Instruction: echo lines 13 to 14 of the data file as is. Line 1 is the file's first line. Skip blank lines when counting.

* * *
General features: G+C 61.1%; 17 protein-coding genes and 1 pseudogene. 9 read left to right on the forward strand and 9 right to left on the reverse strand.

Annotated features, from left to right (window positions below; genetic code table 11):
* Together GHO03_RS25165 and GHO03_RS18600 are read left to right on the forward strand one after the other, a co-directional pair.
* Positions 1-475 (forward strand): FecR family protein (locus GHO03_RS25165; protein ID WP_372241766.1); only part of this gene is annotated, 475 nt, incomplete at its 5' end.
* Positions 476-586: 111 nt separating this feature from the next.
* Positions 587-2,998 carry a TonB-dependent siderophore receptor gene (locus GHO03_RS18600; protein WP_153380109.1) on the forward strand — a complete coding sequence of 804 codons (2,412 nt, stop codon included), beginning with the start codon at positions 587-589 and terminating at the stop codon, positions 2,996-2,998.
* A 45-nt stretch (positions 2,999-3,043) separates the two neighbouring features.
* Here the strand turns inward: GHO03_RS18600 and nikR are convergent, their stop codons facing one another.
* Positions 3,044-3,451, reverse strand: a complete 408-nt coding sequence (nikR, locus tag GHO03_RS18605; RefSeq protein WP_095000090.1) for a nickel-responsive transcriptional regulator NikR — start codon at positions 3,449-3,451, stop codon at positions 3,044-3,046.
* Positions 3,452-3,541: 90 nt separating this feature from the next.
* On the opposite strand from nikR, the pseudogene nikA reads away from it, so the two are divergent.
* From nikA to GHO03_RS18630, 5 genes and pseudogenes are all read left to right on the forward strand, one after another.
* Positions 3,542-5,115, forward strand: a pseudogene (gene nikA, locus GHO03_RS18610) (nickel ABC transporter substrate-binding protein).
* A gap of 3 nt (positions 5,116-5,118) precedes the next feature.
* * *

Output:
* Positions 3,542-5,115, forward strand: a pseudogene (gene nikA, locus GHO03_RS18610) (nickel ABC transporter substrate-binding protein).
* A gap of 3 nt (positions 5,116-5,118) precedes the next feature.